The waters of the basin’ s many water bodies will continue to carry sediment, to fragment an already eroded landscape. And we will have, as the organizations specialized in the maintenance of the basin say (3), a very intervened, desolate and sad landscape, with a serious alteration of the hydrological and biogeochemical cycles, with high atmospheric pollution.
Why is the Amazon forest deforested if its soils are poor in nutrients?
Map of the Amazon Rainforest
There are many maps of the Amazon, historical maps made by the Jesuit brothers in their missions, hydrographic maps, deforestation maps, maps of illegal mining, illicit crops, maps of the Amazon by country, maps of tourist sites and hotels, among others.
How was the Amazon rainforest formed?
The Amazon rainforest and the Andean mountain range are intimately related.
This richness is greater in the western Amazon compared to the eastern part, due to the influence of factors such as soils, especially their geological composition.
This possibility breaks with the accepted idea in scientific circles that Amazonian biodiversity came from refugia, or remnants of the Pleistocene forest, less than 2 million years ago.
This new hypothesis proposes that the formation of the enormous Amazonian biodiversity is the result of a complex process of very long gestation, which has been going on for the last 20 million years.
A wall that protects the jungle.
This geographical feature that today we call Amazonia was patiently built millions of years ago, and preserved by another: the Andes mountain range.
This majestic mountain range, with a length of 8,500 km, is the longest continental mountain range on the planet.
These two unique natural features, the Andes and the Amazon, twinned together, are responsible for the regional climate , geology, fauna and flora, and the current configuration of the South American subcontinent in all its natural forms and culture.
Unknown origin from the jungle and the Andes.
The scientific explanation of how both accidents occurred has not yet been well elucidated.
We know that the elevation of the Andes mountain range is the result of the subduction of tectonic plates, when the Nazca plate was placed below the South American plate.
Thesis: gradual origin
Some scientists believe that this transformation is the result of a gradual process of changes that began to occur 80 to 100 million years ago and intensified about 15 million years ago.
Antithesis: abrupt origin.
This hypothesis is contrasted by another, which suggests that the uplift of the Andes occurred more rapidly and abruptly, rising 4,000 meters in a relatively short time, considering geological time, in the last twenty million years.
How did the Andean Cordillera affect the biodiversity of the Amazon?
This progressive or abrupt elevation of the mountain range brought about other major changes.
One is related to the regional climate, producing alternating situations of precipitation and drought.
The uplift resulted in the formation of large cavities that filled with sediment and water, like pools.
The Amazon from outer space.
The astronauts, as they move away from Earth and look toward the Amazon, say they see an immense green stain that extends continuously.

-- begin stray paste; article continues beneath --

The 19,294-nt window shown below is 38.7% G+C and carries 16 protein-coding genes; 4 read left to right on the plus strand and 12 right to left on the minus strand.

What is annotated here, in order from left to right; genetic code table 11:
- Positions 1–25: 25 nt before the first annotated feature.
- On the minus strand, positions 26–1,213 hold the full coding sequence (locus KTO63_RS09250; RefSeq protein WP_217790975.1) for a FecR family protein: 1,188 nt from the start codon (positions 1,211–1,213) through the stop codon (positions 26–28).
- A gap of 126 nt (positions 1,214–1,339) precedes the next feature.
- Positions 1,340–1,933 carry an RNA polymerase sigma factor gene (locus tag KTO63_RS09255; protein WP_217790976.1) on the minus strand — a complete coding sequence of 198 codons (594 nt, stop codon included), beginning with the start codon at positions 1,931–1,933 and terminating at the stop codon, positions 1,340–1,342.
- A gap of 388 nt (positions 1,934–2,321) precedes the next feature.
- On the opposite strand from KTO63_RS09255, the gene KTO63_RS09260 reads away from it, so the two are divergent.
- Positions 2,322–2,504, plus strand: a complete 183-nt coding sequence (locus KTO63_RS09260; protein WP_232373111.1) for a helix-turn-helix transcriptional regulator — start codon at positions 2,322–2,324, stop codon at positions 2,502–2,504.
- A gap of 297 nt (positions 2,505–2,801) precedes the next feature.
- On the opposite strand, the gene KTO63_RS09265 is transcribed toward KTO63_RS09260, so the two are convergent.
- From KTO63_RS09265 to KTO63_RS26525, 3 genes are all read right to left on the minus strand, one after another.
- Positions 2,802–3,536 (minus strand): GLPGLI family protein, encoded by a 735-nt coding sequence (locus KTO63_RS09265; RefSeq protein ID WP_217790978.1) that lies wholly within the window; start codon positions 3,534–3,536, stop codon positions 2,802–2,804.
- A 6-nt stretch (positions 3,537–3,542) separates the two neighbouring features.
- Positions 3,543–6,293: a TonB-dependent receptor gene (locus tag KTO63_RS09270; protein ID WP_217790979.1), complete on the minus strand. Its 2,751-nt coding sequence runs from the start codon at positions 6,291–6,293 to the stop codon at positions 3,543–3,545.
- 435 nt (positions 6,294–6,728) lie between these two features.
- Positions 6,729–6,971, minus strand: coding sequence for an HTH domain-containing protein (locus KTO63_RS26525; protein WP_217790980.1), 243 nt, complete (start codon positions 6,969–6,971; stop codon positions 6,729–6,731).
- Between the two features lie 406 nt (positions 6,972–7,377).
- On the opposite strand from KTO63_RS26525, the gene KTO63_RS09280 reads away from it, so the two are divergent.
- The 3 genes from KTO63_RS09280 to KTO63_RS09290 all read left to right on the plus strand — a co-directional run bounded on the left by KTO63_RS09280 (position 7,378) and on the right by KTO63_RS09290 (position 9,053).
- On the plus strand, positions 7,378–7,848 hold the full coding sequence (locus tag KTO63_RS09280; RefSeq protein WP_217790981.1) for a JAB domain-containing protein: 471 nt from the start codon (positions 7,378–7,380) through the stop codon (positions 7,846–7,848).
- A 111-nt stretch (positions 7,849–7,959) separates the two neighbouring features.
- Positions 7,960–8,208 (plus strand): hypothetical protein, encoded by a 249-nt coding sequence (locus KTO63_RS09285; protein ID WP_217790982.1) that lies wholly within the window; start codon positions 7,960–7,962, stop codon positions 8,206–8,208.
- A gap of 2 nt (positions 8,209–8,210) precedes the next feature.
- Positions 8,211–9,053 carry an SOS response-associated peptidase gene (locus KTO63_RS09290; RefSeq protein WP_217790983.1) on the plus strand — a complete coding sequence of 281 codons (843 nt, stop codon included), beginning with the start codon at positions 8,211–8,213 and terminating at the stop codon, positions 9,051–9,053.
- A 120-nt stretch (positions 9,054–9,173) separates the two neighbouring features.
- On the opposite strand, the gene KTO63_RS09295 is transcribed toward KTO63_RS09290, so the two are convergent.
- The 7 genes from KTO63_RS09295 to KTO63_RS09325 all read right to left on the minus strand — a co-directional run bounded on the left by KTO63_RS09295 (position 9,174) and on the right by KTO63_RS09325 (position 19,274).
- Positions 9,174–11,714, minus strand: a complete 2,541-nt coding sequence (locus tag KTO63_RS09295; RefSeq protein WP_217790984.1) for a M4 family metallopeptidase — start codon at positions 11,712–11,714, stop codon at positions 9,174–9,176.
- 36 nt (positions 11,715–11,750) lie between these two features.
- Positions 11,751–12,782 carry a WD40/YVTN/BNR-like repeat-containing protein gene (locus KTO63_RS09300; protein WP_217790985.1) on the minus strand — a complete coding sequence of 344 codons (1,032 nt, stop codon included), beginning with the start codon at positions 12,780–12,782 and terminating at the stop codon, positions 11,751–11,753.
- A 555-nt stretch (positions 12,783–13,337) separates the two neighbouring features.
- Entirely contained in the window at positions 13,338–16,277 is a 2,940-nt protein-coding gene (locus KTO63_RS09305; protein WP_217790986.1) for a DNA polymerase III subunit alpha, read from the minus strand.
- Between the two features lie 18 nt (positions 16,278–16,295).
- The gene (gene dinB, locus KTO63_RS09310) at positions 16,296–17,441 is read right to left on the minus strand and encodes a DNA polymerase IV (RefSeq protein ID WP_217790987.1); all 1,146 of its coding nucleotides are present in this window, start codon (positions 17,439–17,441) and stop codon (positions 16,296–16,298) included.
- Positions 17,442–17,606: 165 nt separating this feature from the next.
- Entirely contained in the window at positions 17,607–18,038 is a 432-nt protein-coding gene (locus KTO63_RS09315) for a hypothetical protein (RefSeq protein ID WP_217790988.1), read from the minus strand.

This testimony confirms the idea that the Amazon basin contains the largest continuous tropical forest on the planet.
The Amazon Rainforest from an airplane.
When we look at the Amazon from an airplane, after overcoming the impressive Andes mountain range, we see a great green mantle, uniform, furrowed by meandering rivers, as if it were the body of a green giant with whitish veins.
As we approach the runway, ready to land in some Amazonian city, whether it is Manaus, Brazil, or Iquitos, Peru, we see how the “only” green is decomposing into many shades of green, and the forest becomes heterogeneous, diverse.
Nevertheless, in the midst of the overwhelming vegetation, tall palm trees predominate, announcing themselves with their whimsical tufts and, in many parts, the palm trees are agglomerated, in large concentrations or patches, which subdue all other vegetation, taking over the landscape.
We are witnessing, then, a lesson in ecology dictated by that geographical feature we know as the Amazon, the most extraordinary rainforest that human eyes have ever seen.
The ills afflicting the Amazon
There is also the idea that the Amazon is an immense forested area with little human intervention.
But this is not the case.
The following are some of the main causes of the worst ills afflicting the Amazon Basin today.
Deforestation in the basin advances rapidly from year to year, stimulated by the populist political discourse that mitigates the economic and social problems of these countries, promoting increasing agricultural colonization and indiscriminate deforestation, processes that herald the advance of cattle ranching and large agricultural plantations, generally of monocultures such as soybeans and, to a lesser extent, coca.
2. Illegal activities.
Other factors, in this case illegal, such as drug trafficking, clandestine mining and illegal logging, are also responsible for human intervention in the Amazon, despite the remarkable conservation efforts that countries have made to establish protection measures.
3. Protectionism and insufficient legislation.
In fact, 610 Natural Protected Areas are registered in the Amazon, where 2,344 indigenous territories are located, occupying 45% of the total area.
In practice, however, this legislative provision has not acted as an efficient deterrent to reduce the systematic and increasing destruction of the basin’s natural resources and to alter the Amazonian indigenous cultures, which constitute a valuable ethnodiversity that has been transmitting its ancestral knowledge for more than ten thousand years.